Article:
New Method Wellness 4 stars
If you don’t mind heavy lunches and a few light chores, this gender-segregated Southern California rehab could be the one for you.
The famous migrating swallows of San Juan Capistrano may no longer stop here on their annual migration to Argentina, but male and female alcoholics and addicts of all stripes still check in like clockwork, at the drug and alcohol rehab New Method Wellness, for 30 to 90 days in treatment (or, for those pressed for time, a radically condensed seven-day program). While the program is 12-step-based, for those who aren’t OK with AA, you can attend SMART Recovery instead.
About an hour’s drive south of LA, this historic, mission-architecture area is home to three separate New Method Wellness facilities: a 10-person’s men’s residence in a gated neighborhood; a 10-person women’s residence near the beach in upscale Dana Point; and, in a local business park about 10 minutes by shuttle van from the houses, the Center, where treatment sessions take place.
Clients range in age from about 20 to 60 years old, with an average around 28. Their addictions run the gamut from garden-variety booze and Rx pills to heroin, cocaine, meth and even “nitrous oxide and dust-off cans,” as one former resident copped to using.
Residents mostly are middle-class or wealthy, in a wide variety of occupations, including (at one time) a teacher, an artist, a finance guy and a few students. The majority of those in treatment are white and straight, although a handful of different races and gay people are in the mix as well.
Unless you spring for a private room (or, for those who really want to keep their recovery hush-hush, a private off-site condo, with a live-in sober companion), everyone at New Method Wellness has one roommate. “I enjoyed the men in the house,” reported one alumni. He added, “I made good friends, and the good relationships I built made the rehab more effective.”
While this isn’t a chores-for-chores’-sake type of place, you are required to pitch in with keeping your house clean, from cleaning up after yourself in the kitchen and keeping your personal belongings in order, to the odd assigned task like taking out the trash. A cleaning lady comes by once a week to do the heavier lifting.
Speaking of the kitchen, you’re going to be spending some time in it, as New Method Wellness only provides lunch for its residents. “The food was pretty good,” said one alumni—although others lamented that the lunches were “too heavy,” “not so healthy” and needed more vegetarian options.
Residents cook breakfast and dinner for themselves, with groceries bought using a $75 supermarket card given out weekly by the house managers, who also take everyone shopping. You also can go out for dinner every now and again, with one favored local eatery being a ribs joint called Bad to the Bone. At each residence, coffee, juices, sodas and bottled water are available 24/7, while the Center has the same beverages as well as snacks.
Each weekday, the actual treatment portion of rehab takes place at the Center, where residents participate in “solution-focused therapy”—wherein you set recovery goals, identify strategies for achieving those goals and do homework in support of them—as well as process groups and 12-step meetings, plus other therapies.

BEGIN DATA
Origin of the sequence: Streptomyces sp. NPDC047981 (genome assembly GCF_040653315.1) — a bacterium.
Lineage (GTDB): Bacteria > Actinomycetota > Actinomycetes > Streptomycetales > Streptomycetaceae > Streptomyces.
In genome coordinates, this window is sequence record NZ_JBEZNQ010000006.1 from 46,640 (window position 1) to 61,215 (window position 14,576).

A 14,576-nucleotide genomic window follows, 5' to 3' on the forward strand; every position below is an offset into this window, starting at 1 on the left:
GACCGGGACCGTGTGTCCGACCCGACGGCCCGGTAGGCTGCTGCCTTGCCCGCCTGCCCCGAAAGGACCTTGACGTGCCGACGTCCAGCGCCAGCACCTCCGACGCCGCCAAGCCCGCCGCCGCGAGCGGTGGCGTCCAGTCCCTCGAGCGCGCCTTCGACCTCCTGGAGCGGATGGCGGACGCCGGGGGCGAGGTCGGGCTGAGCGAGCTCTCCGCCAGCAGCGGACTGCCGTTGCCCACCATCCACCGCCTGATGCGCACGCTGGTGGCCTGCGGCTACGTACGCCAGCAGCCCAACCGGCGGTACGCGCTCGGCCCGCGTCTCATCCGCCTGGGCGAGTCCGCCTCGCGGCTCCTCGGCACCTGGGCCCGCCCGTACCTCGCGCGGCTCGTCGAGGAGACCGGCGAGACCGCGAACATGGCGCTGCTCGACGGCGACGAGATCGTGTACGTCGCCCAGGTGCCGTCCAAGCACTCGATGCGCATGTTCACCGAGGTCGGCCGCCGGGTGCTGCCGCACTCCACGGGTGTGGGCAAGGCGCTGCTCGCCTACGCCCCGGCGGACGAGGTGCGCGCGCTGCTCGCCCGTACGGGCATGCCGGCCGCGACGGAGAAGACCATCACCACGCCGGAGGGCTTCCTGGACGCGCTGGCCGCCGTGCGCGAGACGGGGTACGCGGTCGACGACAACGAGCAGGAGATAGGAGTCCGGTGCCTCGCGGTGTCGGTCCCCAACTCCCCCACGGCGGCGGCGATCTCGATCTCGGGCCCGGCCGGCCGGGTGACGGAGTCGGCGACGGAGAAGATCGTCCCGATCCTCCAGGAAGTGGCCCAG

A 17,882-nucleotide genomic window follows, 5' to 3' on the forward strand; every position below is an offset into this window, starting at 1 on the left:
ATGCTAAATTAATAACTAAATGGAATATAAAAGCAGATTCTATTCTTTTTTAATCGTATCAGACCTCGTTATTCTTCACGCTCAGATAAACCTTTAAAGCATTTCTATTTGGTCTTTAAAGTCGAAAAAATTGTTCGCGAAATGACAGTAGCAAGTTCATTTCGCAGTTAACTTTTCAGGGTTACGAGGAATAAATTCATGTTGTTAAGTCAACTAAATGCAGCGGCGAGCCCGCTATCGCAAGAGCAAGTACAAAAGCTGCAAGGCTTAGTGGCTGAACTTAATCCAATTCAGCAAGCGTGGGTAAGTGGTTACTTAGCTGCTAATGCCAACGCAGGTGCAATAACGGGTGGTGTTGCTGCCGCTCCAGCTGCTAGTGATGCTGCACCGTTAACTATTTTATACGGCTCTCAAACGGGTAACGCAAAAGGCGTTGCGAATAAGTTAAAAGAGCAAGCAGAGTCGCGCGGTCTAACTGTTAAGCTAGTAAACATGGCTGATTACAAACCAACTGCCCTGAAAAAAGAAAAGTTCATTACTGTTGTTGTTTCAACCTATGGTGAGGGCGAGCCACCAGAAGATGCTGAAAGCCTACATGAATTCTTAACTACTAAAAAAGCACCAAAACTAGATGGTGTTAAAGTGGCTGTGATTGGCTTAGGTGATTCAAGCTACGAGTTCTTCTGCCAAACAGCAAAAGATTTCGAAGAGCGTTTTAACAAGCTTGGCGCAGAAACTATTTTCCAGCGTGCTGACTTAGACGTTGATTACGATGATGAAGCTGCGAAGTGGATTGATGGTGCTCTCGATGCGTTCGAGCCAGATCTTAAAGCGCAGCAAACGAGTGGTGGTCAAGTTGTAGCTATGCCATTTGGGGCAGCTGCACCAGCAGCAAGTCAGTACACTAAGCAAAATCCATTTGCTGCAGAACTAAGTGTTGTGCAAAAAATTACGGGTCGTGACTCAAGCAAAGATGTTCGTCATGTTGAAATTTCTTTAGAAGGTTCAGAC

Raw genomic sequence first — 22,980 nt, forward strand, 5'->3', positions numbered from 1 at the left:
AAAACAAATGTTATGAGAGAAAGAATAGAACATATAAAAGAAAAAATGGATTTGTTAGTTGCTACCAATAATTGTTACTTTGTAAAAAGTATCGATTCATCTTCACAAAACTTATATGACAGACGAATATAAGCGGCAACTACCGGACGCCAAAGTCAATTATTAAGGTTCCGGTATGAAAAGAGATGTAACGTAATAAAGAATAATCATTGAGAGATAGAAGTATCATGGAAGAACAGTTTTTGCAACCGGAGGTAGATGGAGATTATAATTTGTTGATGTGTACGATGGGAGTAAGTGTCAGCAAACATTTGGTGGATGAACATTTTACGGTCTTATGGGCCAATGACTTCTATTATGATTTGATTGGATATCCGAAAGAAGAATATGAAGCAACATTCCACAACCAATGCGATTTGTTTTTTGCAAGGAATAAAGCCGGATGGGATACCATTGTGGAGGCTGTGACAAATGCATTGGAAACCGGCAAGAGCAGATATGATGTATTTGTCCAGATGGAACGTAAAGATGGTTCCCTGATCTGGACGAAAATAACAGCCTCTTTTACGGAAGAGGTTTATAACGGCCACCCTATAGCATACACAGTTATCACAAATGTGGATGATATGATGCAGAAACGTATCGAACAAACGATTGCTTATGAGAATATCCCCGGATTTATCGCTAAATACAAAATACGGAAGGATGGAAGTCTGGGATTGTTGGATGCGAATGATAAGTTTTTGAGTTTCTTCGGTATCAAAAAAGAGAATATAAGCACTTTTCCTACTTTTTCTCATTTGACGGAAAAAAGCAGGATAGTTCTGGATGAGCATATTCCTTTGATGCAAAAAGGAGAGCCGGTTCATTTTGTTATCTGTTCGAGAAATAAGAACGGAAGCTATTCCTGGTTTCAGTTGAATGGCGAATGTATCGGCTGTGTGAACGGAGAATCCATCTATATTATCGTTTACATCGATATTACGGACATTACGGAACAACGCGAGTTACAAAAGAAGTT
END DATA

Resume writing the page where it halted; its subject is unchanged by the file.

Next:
Said one former resident, “It was primarily 12-step, however I felt the depth of the mental, emotional and physical well-being that was supported was very balanced.” Another praised the “caring staff,” while yet another related how one woman didn’t want to attend AA, and so she was allowed to do SMART Recovery instead. For medical attention, helpful doctors are available a couple of times a week at the Center, with after-hours medical assistance on an on-call basis.
For anyone who is worried about having to swallow a lot of religion—don’t. New Method Welless instead places the emphasis on the standard 12-step concept of finding one’s own god or higher power. That said, there is an optional faith-based curriculum for those who want it, led by “one counselor who helped people who wanted a lot of religion in their program,” reported one woman. Another resident noted that everyone could choose to attend church, if they so desired.
In general, staff are pretty “easy-going”—but “there were rules that were enforced,” said one former client. What happens when a rule is broken depends on the seriousness of the infraction, and the person involved. One alumni related how two girls snuck out at night to go partying. “One was on her third chance and was not allowed to come back,” she said. “The other girl had to detox for three days and then she was able to come back.”
For those who do stick around the rehab, there’s plenty with which to keep busy, from art classes and horseback riding to working out at the gym, barbecues and “sober fellowship activities”—such as attending the county fair. Reported one resident, democratically, “Off-site outings were agreed upon by the entire household.”
You can keep in touch with the outside world fairly easily, with unlimited Internet and phone usage (you can bring your own laptop and cell phone) allowed after the first two weeks in residence (during which time they are limited), and TV allowed nightly until 11pm curfew. As for keeping up with business, one man said he was “provided with a small private office where I could get some work done while at the Center during the day.”
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